GREENSBURG, Pa. (AP) — A natural gas pipeline exploded in a towering, roaring fireball Friday, destroying a home several hundred yards away, damaging at least three others and creating waves of intense heat that burned a fleeing homeowner as he ran down a road, authorities said.
"It looked like you were looking down into hell," said Forbes Road Volunteer Fire Chief Bob Rosatti.
The fire and heat seared scores of acres of woodlands around the pipeline in Salem Township, about 30 miles east of Pittsburgh, turning tall trees into blackened poles, melting the siding off one property, and causing wet pavement to steam. People miles away reported hearing a huge whooshing sound and feeling the ground rumble.
A quarter-mile evacuation zone was established, affecting about a dozen homes, said state Department of Environmental Protection spokesman John Poister.
The pipeline was shut off and the fire brought under control within an hour, but residual gas burned for several hours before the fire was completely out by early afternoon, officials said.
The man who was burned lived in the house closest to the fire. It was destroyed.
"He told us that he heard a loud noise and compared it to a tornado. All he saw was fire and started running up the roadway and a passerby picked him up," Rosatti said.
"The heat was so intense that it was burning him as he was running," he said.
He was conscious and talking to rescue workers when he was taken to the hospital, officials said.
The pipeline is owned by Texas Eastern Transmission, a unit of Houston-based Spectra Energy Corp. What caused the fire to erupt was under investigation.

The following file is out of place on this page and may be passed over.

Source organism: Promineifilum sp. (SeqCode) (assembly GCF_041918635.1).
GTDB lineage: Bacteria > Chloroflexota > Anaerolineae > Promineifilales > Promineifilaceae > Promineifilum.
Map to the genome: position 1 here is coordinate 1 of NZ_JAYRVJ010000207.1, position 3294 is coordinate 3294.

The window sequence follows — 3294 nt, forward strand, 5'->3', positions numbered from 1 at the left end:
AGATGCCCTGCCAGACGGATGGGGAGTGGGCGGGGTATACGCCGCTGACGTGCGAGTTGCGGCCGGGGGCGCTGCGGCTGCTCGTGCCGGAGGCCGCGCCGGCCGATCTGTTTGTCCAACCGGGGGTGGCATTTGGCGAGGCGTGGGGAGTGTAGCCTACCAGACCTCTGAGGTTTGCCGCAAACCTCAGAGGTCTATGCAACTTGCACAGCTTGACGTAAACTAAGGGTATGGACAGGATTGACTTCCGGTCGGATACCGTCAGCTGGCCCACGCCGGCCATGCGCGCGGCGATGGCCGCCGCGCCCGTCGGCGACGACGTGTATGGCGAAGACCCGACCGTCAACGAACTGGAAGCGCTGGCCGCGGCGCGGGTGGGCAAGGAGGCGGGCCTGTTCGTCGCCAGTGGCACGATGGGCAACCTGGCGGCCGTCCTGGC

Spectra Energy said the 30-inch diameter section of pipeline where the fire occurred had been built in 1981 and that "no areas of concern" were found during an inline inspection in 2012.
"Our first concern is for the safety of the community and our employees, and we are cooperating and coordinating with state and local authorities in our response," the company said in a statement.
The pipeline is one of four parallel lines owned by Texas Eastern that run through the rural tract that Pete Rugh, 84, has called home his entire life.
"It scared the heck out of me. I heard this terrible roar. It shook to beat the devil," Rugh said.
"The noise was so great I couldn't hear anybody on the phone," he said. "The room where I was sitting turned orange. I thought the fire was closer to me than it was, so I grabbed my keys, got in my vehicle and got out of there."
The company did not immediately provide any other details.
Lorrie Sherman-Miller, who lives 5 miles from the site, and said she's used to hearing a "rumble" from the rushing sound of gas when crews perform maintenance.
"But the sound this morning was magnified 1,000 times," Sherman-Miller said.
Sherman-Miller drove toward the site because she knows some people who live in the area and parked at a gas station about a quarter mile from the fire to see it.
"As I drove to the site, the closer I got, the hotter it became. The sky and the flames were terrifying," she said. "When I pulled in to the BP it was so hot that I couldn't leave my window down. Steam was coming off the parking lot and the roads," which were damp from earlier rains.
A hazardous materials division of the U.S. Department of Transportation will take over the investigation because the pipeline crosses several states, Poister said.
The state DEP will continue to investigate any impact on gas wells in the area and any environmental impact.
Rugh said Texas Eastern installed the first natural gas pipeline on his property in 1958.
"I've always feared this, but I've never had any problems before," Rugh said.
Associated Press writer Michael Rubinkam in northeastern Pennsylvania contributed to this report.